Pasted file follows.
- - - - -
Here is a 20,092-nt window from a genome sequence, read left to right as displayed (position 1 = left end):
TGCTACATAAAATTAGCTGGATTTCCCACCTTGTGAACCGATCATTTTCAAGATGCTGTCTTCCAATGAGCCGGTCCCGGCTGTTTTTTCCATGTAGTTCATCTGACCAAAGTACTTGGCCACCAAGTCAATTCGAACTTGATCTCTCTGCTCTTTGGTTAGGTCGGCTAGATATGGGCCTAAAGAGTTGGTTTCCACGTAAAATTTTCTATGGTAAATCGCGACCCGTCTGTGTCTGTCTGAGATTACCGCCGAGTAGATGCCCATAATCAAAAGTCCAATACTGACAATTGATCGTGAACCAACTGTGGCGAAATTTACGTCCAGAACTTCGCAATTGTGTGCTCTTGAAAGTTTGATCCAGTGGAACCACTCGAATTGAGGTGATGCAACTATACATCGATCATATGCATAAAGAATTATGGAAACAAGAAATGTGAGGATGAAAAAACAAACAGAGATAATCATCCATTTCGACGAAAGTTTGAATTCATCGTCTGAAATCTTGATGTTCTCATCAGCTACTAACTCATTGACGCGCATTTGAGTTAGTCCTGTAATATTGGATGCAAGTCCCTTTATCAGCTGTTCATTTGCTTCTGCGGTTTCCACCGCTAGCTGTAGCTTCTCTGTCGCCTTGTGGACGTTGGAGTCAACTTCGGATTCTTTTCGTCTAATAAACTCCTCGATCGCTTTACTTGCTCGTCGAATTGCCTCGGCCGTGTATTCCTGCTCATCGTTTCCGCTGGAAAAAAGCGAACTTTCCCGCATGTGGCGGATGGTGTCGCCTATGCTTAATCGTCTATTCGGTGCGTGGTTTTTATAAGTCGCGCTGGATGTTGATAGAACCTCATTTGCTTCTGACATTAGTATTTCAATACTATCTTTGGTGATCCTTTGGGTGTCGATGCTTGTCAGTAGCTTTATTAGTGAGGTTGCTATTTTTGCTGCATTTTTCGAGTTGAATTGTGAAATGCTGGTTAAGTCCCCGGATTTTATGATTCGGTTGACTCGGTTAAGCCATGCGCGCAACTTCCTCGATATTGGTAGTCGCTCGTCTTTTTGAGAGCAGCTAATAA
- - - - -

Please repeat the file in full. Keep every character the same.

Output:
Here is a 20,092-nt window from a genome sequence, read left to right as displayed (position 1 = left end):
TGCTACATAAAATTAGCTGGATTTCCCACCTTGTGAACCGATCATTTTCAAGATGCTGTCTTCCAATGAGCCGGTCCCGGCTGTTTTTTCCATGTAGTTCATCTGACCAAAGTACTTGGCCACCAAGTCAATTCGAACTTGATCTCTCTGCTCTTTGGTTAGGTCGGCTAGATATGGGCCTAAAGAGTTGGTTTCCACGTAAAATTTTCTATGGTAAATCGCGACCCGTCTGTGTCTGTCTGAGATTACCGCCGAGTAGATGCCCATAATCAAAAGTCCAATACTGACAATTGATCGTGAACCAACTGTGGCGAAATTTACGTCCAGAACTTCGCAATTGTGTGCTCTTGAAAGTTTGATCCAGTGGAACCACTCGAATTGAGGTGATGCAACTATACATCGATCATATGCATAAAGAATTATGGAAACAAGAAATGTGAGGATGAAAAAACAAACAGAGATAATCATCCATTTCGACGAAAGTTTGAATTCATCGTCTGAAATCTTGATGTTCTCATCAGCTACTAACTCATTGACGCGCATTTGAGTTAGTCCTGTAATATTGGATGCAAGTCCCTTTATCAGCTGTTCATTTGCTTCTGCGGTTTCCACCGCTAGCTGTAGCTTCTCTGTCGCCTTGTGGACGTTGGAGTCAACTTCGGATTCTTTTCGTCTAATAAACTCCTCGATCGCTTTACTTGCTCGTCGAATTGCCTCGGCCGTGTATTCCTGCTCATCGTTTCCGCTGGAAAAAAGCGAACTTTCCCGCATGTGGCGGATGGTGTCGCCTATGCTTAATCGTCTATTCGGTGCGTGGTTTTTATAAGTCGCGCTGGATGTTGATAGAACCTCATTTGCTTCTGACATTAGTATTTCAATACTATCTTTGGTGATCCTTTGGGTGTCGATGCTTGTCAGTAGCTTTATTAGTGAGGTTGCTATTTTTGCTGCATTTTTCGAGTTGAATTGTGAAATGCTGGTTAAGTCCCCGGATTTTATGATTCGGTTGACTCGGTTAAGCCATGCGCGCAACTTCCTCGATATTGGTAGTCGCTCGTCTTTTTGAGAGCAGCTAATAA